As one of the leading electronics makers in Japan, Toshiba Corp. has a history of more than 107 years promoting the international standardization of the electro-technology. Ichisuke Fujioka, co-founder of Toshiba, served as a member of the preparatory meeting, and attended the official inauguration of the International Electrotechnical Commission (IEC) in London, in 1906. Japan was the only Asian country present at the inauguration meeting and Fujioka made progressive comments there.
Since then, Toshiba has maintained a long-term, close relationship with the IEC. As a multi-tiered maker involved in the production of everything from heavy electric machinery such as power generators through to household appliances, each division has developed its products with international standardization in mind. This trend became especially strong after World War II as Japan’s economy developed tremendously, and the company reacted by becoming more business-oriented.
In 1995, the World Trade Organization was established, settling on the mission of promoting international trade on a global scale. “This became the turning point for the IEC to become more strategic, and under the guidance of the Ministry of Trade, Economy and Industry of Japan, Toshiba employees have actively attended IEC’s Technical Committees (TC), as specialists and committee members, in whichever fields we are involved in,” explained Atsushi Itsukaichi, Chief Specialist of the Technology Planning Office, Technology and Innovation Division of Toshiba Corporation.
From four TC that worked to standardize the technological terms, units and symbols of electrotechnical items at the beginning of the 20th century, the IEC has grown to have 122 TC, exchanging views on various electric and related technology items, products, systems and so on. Among them, Toshiba serves as secretary for TC120, which discusses the standards on electric energy storage systems. The company also serves as assistant secretary of TC122, where views are exchanged on ultra-high voltage AC transmission systems. Other TC to which Toshiba dispatches its staff to discuss and provide technological assistance include one specializing in semiconductor packaging, as well as TC105 that scrutinizes fuel cell technologies, for which Toshiba also serves as chairman.
On the senior level, Seiichi Takayanagi, former corporate senior executive vice president of Toshiba, became the 30th IEC president in 2002. Additionally, the current IEC president, named in 2014, is compatriot Junji Nomura, corporate advisor for the Energy Solution Business Promotion of Panasonic Corp. “This choice was especially meaningful for Japan as a country, since international standardization competition is intensifying not only among the U.S., Europe and Japan, but also with quickly developing countries. Nomura’s presidency shows many countries approve of our country’s sincere, neutral and humble attitude to pursue the best results for all,” Itsukaichi says.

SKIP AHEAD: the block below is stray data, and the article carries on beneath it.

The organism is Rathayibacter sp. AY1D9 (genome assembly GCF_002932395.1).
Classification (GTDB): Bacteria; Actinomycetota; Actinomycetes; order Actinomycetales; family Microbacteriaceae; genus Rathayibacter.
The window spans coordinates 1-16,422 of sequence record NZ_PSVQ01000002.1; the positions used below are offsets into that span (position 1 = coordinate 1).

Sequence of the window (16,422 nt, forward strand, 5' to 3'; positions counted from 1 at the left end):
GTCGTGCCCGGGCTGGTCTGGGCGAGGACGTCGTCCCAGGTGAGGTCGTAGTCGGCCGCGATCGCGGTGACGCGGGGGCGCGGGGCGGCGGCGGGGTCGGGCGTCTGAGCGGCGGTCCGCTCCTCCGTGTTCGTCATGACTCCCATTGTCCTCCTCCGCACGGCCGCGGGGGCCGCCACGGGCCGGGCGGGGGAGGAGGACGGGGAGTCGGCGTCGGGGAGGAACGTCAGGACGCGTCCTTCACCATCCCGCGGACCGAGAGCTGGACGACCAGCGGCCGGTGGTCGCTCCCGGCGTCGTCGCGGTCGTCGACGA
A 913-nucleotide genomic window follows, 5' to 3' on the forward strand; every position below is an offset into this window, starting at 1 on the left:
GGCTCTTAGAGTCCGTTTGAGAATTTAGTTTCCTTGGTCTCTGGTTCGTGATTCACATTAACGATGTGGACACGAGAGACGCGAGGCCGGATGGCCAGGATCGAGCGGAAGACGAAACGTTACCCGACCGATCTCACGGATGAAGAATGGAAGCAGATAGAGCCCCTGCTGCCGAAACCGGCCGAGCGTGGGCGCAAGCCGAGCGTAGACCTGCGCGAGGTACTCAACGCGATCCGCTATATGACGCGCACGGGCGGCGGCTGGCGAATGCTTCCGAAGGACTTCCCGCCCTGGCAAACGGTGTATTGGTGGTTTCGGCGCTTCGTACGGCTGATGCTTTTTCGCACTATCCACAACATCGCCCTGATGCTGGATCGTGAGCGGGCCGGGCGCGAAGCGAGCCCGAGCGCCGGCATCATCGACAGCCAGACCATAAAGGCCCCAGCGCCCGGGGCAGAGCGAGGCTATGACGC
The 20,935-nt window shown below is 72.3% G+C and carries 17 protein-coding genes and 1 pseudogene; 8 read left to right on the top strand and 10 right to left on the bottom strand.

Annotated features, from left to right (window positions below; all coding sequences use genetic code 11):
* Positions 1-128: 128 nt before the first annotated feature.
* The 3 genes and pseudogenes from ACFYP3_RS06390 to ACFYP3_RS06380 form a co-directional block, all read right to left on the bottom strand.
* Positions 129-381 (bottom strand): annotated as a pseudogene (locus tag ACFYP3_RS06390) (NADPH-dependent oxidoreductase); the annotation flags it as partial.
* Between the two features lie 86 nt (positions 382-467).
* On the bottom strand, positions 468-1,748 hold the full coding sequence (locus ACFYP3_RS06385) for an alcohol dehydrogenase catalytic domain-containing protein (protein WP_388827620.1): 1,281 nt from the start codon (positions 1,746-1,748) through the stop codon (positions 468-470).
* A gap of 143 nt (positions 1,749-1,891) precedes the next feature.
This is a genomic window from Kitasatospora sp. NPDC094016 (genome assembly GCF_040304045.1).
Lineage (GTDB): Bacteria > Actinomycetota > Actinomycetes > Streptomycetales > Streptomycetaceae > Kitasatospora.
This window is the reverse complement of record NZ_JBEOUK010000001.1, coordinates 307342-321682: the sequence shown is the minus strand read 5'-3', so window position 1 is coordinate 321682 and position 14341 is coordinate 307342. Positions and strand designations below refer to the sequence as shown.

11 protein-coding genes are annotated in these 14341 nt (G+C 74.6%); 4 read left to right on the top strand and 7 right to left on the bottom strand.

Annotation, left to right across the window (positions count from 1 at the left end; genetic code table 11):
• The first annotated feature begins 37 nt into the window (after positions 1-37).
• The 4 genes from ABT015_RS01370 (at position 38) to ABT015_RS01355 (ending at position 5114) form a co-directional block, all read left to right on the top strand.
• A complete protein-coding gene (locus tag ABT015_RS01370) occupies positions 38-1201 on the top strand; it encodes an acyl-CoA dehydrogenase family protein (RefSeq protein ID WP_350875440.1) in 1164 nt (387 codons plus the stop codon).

Behind such balanced personnel appointments is the reality that, regardless of country of origin, each global manufacturer today is aiming to create the social infrastructure and network interface that is applicable to any country. Such movements are known as the creation of the de jure standard, a standard developed after discussions by global experts on standardization proposals, which are approved through voting by standards institutes such as the IEC. This movement contrasts against the de facto standards of products such as DVDs or VHS tapes of 10 to 15 years ago that achieved success as a result of market competition.
A shift from a product-specific system to a de jure standard will expand the profit margin of Toshiba and other makers involved in such activities. Moreover, such expanded movement is so vast that it would naturally come to involve the government or state. One example is the concept and technology to create the smart grid and smart community, an idea that began evolving around 2005. Japan, the U.S. and the EU are all working hard and competing against each other to create a meaningful social infrastructure, energy system, interface, network and so on, according to this concept. This in turn requires justifiable international de jure standards and rules that can be approved by all. “If not, a company or entity can be sued, as once happened to JR East over its SUICA railway pass cards. It was sued by MOTOROLA for not complying with international standards,” pointed out Itsukaichi.
Toward the future, Toshiba thinks the standardization of sustainable systems may become a top priority for the IEC. “But whatever task we take on, we must be aware that the standardization movement takes a long time, and does not directly result in short-term sales or profits. Nevertheless, if we don’t join the movements of other makers and countries now, we might be left out, leaving no room for us to enter after a standard has been established. This would result in a huge loss for us in the long run. In that context, the understanding and support of our corporate leader in the international standardization movement is crucial. This movement comprises our corporate philosophy.”